The shooting comes in the wake of a series of similar incidents that have provoked outrage and protests in the United States, including the killing of Michael Brown in Ferguson, Missouri.
Walter Scott, 50, was shot Saturday in the city of North Charleston after a scuffle that began with his being stopped for a broken tail light in his car, local media said.
The chilling video of the shooting in a grassy vacant lot was filmed by a passer-by who mutters expletives as he watches the incident unfold. It was later provided to The New York Times and has been widely viewed.
South Carolina state police arrested officer Michael Slager, 33, and charged him with murder on Tuesday. The charge carries a sentence of up to life in prison or the death penalty.
“The defendant (Slager) did shoot the victim multiple times in the back after an altercation. All this is based upon video evidence and the investigation of the State Law Enforcement Division,” reads a South Carolina court document.
A number of killings of unarmed black men by police officers in recent months have sparked protests across the United States with demonstrators alleging racism in the nation’s police.
Officers have rarely been charged in the shootings, even when the incidents were recorded.
In this case Slager initially says into his radio after the shooting that Scott had taken his stun gun, the Times said, quoting police reports.
However, the video shows wires from the stun gun extending from Scott’s body as the two men scuffle, the Times said.
As Scott, a heavy-set man wearing black pants and a bluish-green shirt, flees, running with difficulty, Slager draws his handgun and shoots eight times toward his back. Scott falls after the last shot.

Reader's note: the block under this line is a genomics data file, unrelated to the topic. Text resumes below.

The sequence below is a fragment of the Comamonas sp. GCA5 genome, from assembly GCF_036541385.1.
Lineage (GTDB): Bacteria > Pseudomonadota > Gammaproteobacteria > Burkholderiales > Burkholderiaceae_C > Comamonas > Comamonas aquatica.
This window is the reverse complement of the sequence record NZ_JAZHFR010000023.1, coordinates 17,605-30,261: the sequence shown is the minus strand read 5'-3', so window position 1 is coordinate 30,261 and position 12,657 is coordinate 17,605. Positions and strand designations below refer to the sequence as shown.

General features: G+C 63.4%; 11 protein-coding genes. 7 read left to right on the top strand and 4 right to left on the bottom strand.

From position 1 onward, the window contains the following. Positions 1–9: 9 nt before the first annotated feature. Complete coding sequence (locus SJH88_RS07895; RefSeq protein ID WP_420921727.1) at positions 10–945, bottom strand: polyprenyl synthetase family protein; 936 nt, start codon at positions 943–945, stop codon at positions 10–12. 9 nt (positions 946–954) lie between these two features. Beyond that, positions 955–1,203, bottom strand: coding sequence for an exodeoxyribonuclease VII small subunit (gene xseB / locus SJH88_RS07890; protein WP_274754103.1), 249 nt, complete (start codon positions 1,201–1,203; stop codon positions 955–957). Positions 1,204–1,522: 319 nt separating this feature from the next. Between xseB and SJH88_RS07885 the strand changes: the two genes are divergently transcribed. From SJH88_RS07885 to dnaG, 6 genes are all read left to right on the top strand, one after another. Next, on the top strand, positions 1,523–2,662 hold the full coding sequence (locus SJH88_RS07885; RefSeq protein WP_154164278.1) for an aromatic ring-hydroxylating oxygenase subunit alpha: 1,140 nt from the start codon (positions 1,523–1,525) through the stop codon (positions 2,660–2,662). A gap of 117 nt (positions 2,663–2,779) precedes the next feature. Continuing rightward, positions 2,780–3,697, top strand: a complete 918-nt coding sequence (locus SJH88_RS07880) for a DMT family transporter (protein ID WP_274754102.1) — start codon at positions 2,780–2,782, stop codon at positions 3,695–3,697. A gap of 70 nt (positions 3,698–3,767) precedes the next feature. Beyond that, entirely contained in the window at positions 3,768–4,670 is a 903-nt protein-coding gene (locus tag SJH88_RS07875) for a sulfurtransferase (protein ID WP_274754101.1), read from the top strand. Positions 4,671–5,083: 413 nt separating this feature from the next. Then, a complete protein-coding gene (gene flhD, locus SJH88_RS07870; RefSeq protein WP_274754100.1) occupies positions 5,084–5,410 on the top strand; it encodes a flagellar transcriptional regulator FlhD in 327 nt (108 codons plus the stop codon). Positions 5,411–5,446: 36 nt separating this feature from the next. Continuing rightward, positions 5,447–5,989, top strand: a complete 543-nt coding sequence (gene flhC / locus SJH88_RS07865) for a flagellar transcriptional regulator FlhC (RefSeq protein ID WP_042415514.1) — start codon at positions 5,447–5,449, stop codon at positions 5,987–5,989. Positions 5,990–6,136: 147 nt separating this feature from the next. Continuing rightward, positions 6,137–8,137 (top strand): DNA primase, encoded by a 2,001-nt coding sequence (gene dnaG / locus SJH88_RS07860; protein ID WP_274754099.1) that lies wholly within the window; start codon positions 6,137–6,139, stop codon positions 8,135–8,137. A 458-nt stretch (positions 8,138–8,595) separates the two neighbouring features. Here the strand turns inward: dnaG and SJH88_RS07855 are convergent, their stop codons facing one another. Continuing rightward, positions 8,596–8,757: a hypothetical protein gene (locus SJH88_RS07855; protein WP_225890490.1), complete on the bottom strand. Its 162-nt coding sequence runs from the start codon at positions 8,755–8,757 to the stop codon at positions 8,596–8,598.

The officer later approaches Scott, who is on the ground, telling him to put his hands behind his back, and Slager puts him in handcuffs. Slager then appears to get a device that had fallen during the altercation and drop it by Scott’s body.
The video was first released by the Times after being given to the newspaper by the Scott family’s lawyer.
– ‘Bad decision’-
North Charleston mayor Keith Summey described the shooting as a “bad decision,” local newspaper The Post and Courier reported.
“When you make a bad decision, don’t care if you’re behind the shield or a citizen on the street, you have to live with that decision,” the mayor said.
The victim’s family spoke out at a news conference after the officer’s arrest, saying they were grateful for the “hero” who recorded the video.
“If there wasn’t a video, would we know the truth? Or would we have just gone with what was reported earlier? But we know the truth now,” said Scott’s brother Anthony in remarks broadcast on the MSNBC network.
Scott was hit by five bullets — three times in the back, once in the upper buttocks and once in the ear, said family lawyer Chris Stewart, quoting the coroner who examined Scott’s body, according to the Times.
The US Justice Department released a statement saying it would “take appropriate action in light of the evidence and developments in the state case.”
– A string of shootings –
The killing of unarmed black teen Michael Brown in August was a catalyst for a recent surge in protests in the country and a renewed debate on racism. A jury chose not to indict a Ferguson, Missouri, police officer for the shooting.
Since then, other killings by police have prompted protests in the states of Wisconsin, Georgia, New York and California, among others.
An apparent retaliatory killing of two New York police officers occurred in December.
Police officers have significant legal protections in the United States and the evidence required to bring charges against them is rarely produced.
The US Justice Department has launched investigations into a number of police departments after shootings.
It unearthed what it called damning evidence of racism by some in the Ferguson police department and evidence that officers targeted black residents.
US President Barack Obama has spoken out about problems with policing in parts of the country and he created a task force to try to address the problem following public outcry.
The director of the FBI acknowledged in February that racial bias is a serious problem in US policing